With decades of cultural influence and capital beneath its hand-drawn belt, and the 50th anniversary of television’s foundational A Charlie Brown Christmas cartoon knocking at the door, Charles Schulz’s beloved Peanuts comic strip has nothing left to prove.
However, the same cannot be said of The Peanuts Movie, Blue Sky Studios and director Steve Martino’s respectful, rewarding CGI feature. Endorsed and co-written by Schulz’s son and grandson, Craig and Bryan, The Peanuts Movie has become a critical and commercial success, as well as an Oscar entrant for best animated film of the year. Which is a quite refreshing result, considering how it could very well have come off instead like an existing property cash grab.
But this is not the case with Martino’s deft mixture of Schulz’s comic strips — whose 2D lines were literally extrapolated into 3D models manipulated by a team of animators — and the Bill Melendez-directed animatemd projects like A Charlie Brown Christmas and You’re in Love, Charlie Brown, which are heavily quoted in Blue Sky’s full-length revival. I spoke with the pleasantly surprised Martino (pictured above) by phone about The Peanuts Movie’s pressurized production, merging the worlds of 2D and 3D animation, and why a Charlie Brown who is actually noticed and praised by the Little Red-Haired Girl who has captivated him isn’t much of a stretch for Schulz old-schoolers and new adopters.
Cartoon Brew: Congratulations, you’ve created a faithful and reverent Peanuts film. How do you feel about its reception so far?
Steve Martino: All the days are running together for me. I’ve been so happy that people have been responding in a positive way. I happened to be at a screening event last night back home with my friends, family, and neighborhood crowd, and it was amazing to have grown men come up and tell me they were moved to tears at the end. To hear how much so many of them, who have been fans for decades, still felt connected to Schulz’s characters. I couldn’t feel better about the way the film has been perceived.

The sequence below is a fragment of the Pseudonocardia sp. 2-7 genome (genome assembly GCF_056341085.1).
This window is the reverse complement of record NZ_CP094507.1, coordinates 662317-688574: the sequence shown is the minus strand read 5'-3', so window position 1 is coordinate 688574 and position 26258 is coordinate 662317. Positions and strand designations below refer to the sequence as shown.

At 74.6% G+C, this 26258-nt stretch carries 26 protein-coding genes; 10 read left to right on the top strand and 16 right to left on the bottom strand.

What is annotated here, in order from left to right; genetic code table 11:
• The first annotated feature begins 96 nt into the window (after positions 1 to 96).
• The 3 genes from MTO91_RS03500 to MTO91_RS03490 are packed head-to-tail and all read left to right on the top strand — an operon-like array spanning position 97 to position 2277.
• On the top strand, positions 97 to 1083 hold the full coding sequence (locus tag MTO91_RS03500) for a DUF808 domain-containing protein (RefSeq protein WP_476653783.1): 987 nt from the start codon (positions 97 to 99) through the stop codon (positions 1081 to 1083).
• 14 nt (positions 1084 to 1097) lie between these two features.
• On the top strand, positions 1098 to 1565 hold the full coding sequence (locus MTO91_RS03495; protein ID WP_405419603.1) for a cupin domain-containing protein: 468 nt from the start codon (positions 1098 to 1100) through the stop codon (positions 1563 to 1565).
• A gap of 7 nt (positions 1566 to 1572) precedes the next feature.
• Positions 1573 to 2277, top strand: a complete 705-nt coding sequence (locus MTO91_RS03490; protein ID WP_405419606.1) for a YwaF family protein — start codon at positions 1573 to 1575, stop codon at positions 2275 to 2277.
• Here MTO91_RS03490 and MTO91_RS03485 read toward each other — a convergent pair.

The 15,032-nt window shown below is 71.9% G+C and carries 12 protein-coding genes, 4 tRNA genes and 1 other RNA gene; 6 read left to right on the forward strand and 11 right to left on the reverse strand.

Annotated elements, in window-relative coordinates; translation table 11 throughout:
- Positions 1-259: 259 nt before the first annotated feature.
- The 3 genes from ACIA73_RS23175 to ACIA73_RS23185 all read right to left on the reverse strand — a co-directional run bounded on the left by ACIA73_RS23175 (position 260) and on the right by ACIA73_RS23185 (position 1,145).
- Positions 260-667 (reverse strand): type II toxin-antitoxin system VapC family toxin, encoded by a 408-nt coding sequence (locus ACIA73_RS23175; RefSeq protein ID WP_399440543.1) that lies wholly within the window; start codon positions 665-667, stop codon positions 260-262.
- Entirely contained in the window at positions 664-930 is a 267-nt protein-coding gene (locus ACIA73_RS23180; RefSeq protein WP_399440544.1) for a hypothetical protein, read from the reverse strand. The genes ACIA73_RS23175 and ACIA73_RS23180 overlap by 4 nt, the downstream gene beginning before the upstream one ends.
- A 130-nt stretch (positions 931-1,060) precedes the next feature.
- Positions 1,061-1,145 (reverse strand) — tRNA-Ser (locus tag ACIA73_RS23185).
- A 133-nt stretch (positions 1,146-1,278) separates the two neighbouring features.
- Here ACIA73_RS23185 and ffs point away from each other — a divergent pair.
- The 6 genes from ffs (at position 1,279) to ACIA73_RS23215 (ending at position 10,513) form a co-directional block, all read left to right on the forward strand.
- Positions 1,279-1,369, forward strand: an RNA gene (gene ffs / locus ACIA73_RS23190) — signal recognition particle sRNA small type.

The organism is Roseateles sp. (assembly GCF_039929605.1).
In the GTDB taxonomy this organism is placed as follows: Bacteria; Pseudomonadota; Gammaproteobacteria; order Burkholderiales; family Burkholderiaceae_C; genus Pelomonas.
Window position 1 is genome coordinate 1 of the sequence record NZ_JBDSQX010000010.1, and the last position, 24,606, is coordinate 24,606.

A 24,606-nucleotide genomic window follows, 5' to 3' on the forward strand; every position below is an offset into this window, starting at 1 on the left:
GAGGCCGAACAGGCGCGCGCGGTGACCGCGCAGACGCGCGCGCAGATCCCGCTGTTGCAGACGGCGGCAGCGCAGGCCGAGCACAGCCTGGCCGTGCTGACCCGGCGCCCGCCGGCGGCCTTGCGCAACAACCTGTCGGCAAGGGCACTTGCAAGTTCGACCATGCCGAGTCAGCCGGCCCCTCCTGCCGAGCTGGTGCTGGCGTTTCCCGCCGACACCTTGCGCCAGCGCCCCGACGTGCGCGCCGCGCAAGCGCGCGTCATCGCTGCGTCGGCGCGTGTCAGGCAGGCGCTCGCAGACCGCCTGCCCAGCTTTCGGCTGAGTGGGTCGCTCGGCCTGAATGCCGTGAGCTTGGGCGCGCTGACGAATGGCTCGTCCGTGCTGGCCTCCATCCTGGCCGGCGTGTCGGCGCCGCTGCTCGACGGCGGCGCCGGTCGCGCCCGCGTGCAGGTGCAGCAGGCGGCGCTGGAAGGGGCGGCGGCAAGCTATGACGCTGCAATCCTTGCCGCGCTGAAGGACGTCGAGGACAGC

Perception seemed tricky, given that you made a CGI film anchored in the hand-drawn restraint of Schulz’s comic strip.
Steve Martino: It was an absolute intersection of ideas, which first came to me back when I was standing in the Charles Schulz Museum, at the desk where Schulz drew his strips. One idea was based on a conversation I had with people there about how Schulz really understood his comic format, which is much different than our feature film’s large canvas. I felt that we could create a bigger, richer theatrical experience using computer animation, which is our paint brush today, but with the same charm and style that Peanuts had. At the same time, I’m in the museum watching a video of Schulz draw his characters with such efficiency, [and] I actually studied Schulz when I was a young animator. Schulz drew with such expression, which I also wanted to bring into the film. So the question was how to merge these two worlds.
I read that your animators were manipulating 3D models literally created from Schulz’s 2D lines.
Steve Martino: At Blue Sky, I thankfully have such a wonderful team of not just passionate animators — who wanted to work in a different way than we have on other films, and approach the process more like 2D film — but also production managers and producers who, when we first started this journey, were in uncharted territory. They could very easily have panicked six months into the process, as we were figuring it out, and said, “No, let’s just do it the way we always do it.” But they’re also fans of Peanuts, so they were supportive of the movie’s vision. They gave plenty of room to our animators, including Nick Bruno, Scott Farrell, and Jeff Gabor, who was the lead on Snoopy and really showed, by example, how to crack the code for working in a more 2D mindset while manipulating 3D objects. We weren’t using computer animation’s traditional motion blur, because we were animating on 2s and holding frames longer for emphasis, snap and timing. We threw out our normal processes, including for fabric simulation. It was all in the hands of the animators, who would take a model, like Snoopy’s face, and distort its geometry to create a smear frame, or add four eyes to give it a sense of blur. It was just a different way of thinking, and man, was it an exciting way to work for our animators. It was so unusual for us.